A few talented students are selected to perform children’s roles in NYTB’s professional productions and tour with the company. Melendez recalls his excitement at being chosen to be a mouse in The Nutcracker within a year of beginning his dance training. Later, what began as a weekly class became a daily commitment when Melendez joined NYTB as an apprentice in 2001; he became a principal dancer in 2006.

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Along with the lessons in ballet, Project LIFT students learn about stage production and perform in recitals and professional productions. Photo by Heather Weston

“I never would have become a professional dancer were it not for Project LIFT. I knew nothing about dance. The truth is, I probably would not have been a lot of things because of the situation I was in,” Melendez says. “But I’m not sure that my professional outcome is as important to me as my personal development and the opportunity I had to grow up around the people I did. The greatest benefit to me has been my relationship with Diana and her interest in me as a child and as a dancer.”

In addition to professional dance training, supporters of Project LIFT provided Melendez with private education—first at Manhattan Country School and later at the Professional Children’s School. After graduating, Melendez performed with Argentina’s Ballet Concierto and Estonia’s Vanemuine Theater Ballet Company before returning to NYTB in 2010.

“I always come back to NYTB. It is where I grew up. It feels like coming home,” Melendez says. “Project LIFT becomes like a family; Diana becomes part of your family. She used to get my report card to make sure that I was doing well in school. She’d say to me, ‘Oh, you have a test coming up; did you study?’ ”

Today, Melendez assumes a mentorship role within BSNY. He is an especially effective role model for younger male dancers. “I teach the boys’ class and an upper class at BSNY. There is a real stigma against boys in ballet and kids get bullied at school. I tell them, ‘Tights are OK, but you can wear shorts if you want,’ ” Melendez says. Byer tells him which students are part of Project LIFT, he says, and she asks him to “make sure they get home safely and call them to make sure they get their homework done.”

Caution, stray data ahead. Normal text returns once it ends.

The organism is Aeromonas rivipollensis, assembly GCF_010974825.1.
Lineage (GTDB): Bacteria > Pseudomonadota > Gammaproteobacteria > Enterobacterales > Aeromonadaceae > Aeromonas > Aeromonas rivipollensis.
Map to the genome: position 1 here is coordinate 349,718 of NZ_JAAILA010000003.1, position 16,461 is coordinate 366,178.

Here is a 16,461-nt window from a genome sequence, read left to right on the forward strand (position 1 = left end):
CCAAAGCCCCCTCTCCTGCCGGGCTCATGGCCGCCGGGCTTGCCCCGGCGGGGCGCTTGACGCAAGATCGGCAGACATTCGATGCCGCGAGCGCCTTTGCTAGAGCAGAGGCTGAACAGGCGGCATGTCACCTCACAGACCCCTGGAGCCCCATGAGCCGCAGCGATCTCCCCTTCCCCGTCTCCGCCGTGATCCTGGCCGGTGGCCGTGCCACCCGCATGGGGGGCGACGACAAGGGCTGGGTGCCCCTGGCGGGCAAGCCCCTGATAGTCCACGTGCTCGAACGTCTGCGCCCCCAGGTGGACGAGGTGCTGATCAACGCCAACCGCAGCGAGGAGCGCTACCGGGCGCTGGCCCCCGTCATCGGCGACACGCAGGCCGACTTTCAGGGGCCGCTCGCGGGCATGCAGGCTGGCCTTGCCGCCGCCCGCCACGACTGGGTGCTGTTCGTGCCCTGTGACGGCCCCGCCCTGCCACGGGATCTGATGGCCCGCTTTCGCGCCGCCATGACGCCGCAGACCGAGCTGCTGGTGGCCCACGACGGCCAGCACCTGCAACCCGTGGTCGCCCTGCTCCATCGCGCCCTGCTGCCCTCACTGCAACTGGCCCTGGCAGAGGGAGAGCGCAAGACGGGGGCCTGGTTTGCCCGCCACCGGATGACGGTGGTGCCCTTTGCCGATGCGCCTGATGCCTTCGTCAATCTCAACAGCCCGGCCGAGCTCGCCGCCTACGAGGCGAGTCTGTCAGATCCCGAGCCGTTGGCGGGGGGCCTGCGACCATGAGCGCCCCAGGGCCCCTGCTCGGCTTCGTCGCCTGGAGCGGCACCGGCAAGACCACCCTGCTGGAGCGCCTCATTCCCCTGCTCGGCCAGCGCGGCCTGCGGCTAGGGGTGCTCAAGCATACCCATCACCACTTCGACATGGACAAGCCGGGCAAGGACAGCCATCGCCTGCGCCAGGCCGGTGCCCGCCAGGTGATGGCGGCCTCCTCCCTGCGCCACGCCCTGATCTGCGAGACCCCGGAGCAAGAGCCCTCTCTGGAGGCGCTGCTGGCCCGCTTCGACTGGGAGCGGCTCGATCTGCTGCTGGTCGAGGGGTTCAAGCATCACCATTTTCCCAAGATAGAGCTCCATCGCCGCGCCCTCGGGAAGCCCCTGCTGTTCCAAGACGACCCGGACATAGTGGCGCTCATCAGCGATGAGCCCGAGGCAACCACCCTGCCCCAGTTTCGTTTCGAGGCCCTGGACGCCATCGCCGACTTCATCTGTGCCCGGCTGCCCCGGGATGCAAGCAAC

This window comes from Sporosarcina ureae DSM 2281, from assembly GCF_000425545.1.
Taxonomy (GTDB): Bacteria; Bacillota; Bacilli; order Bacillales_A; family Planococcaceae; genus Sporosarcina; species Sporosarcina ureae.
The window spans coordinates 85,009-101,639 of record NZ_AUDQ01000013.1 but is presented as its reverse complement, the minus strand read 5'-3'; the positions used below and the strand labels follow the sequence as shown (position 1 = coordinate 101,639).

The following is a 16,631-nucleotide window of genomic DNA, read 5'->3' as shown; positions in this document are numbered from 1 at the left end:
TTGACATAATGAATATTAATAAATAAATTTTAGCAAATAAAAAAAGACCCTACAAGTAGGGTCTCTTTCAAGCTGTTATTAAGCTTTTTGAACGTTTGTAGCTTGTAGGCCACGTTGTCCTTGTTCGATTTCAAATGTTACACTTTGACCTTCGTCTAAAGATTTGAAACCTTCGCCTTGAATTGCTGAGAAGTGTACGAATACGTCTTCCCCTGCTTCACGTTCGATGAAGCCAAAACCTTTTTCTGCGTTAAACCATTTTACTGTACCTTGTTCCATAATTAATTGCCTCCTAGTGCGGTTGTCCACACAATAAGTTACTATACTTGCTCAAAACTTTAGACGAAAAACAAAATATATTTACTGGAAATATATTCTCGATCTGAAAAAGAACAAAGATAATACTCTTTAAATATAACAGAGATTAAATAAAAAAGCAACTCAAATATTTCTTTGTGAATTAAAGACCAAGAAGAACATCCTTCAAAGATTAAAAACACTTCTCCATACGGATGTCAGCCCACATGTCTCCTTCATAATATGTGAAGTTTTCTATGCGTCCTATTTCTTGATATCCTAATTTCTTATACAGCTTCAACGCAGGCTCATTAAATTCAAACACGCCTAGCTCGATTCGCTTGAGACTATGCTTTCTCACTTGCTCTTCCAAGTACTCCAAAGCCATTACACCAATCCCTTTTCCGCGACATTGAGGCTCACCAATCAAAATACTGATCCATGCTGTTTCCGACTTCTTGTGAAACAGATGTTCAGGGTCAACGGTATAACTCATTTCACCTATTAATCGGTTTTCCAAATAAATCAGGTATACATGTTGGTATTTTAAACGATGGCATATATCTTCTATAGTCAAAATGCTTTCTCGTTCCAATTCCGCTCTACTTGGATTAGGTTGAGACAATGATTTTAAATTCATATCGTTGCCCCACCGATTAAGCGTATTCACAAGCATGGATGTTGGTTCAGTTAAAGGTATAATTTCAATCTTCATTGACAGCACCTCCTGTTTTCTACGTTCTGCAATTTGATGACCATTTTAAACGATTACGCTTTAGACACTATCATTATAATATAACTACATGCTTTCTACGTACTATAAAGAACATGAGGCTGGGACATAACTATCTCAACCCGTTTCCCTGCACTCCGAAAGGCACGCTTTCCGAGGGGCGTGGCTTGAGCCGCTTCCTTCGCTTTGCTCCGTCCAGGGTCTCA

In the future, Byer hopes to expand her facilities and enable the program to grow. “I’d love to have additional space and be able to affect more children. In the beginning, we had counseling for moms on the second floor. We offered everything from parenting advice to help finding a job, but it became cost-prohibitive,” she says.

Funding for Project LIFT originally came from New York City’s Department of Cultural Affairs; however, a decade later, the city discontinued its support. Byer, determined to carry on, secured funding through a combination of private foundations and government programs. Her efforts have garnered recognition from the President’s Committee on Arts and the Humanities and were recognized by First Lady Hillary Rodham Clinton at the White House in 1996. Over the years, several Project LIFT students have been awarded prestigious Van Lier Fellowships a total of seven times.

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The Project LIFT homeless and at-risk students are integrated into classes with other dancers at Ballet School New York. Photo by Heather Weston

These achievements, while certainly laudable, are not what make Project LIFT a success. As Melendez explains, “the measure of success for a program like this isn’t that each child ends up in the arts—it’s that each child ends up being successful for themselves. For each person, the measure of success is going to be different. For some, it’s going to college. For some, it’s getting a job. For some, it’s staying out of prison.”

He marvels at a childhood friend from Project LIFT who is now headed to Thailand to do volunteer work. “You can only get to a place like that in life if you have the support and the help you need,” he says. “The real benefit of Project LIFT is the personal interaction with adults and people who care about you. They say it takes a village, and when everyone else already has a head start, the more help you can get, the better.”

Byer relishes hearing from former Project LIFT students. She describes a recent visit from a young woman who graduated from SUNY New Paltz a year ago, secured a full-time job, and is planning to pursue a graduate degree.

Only a few Project LIFT students have continued dancing. More important to Byer are the kids who have graduated from college. “They are often the first in their family to graduate from high school, let alone college. For me, that is a big success,” she says. “We’re working to give children who are gifted in dance a real chance at a dance career—but the bigger goal is to give them a real chance at a meaningful life.”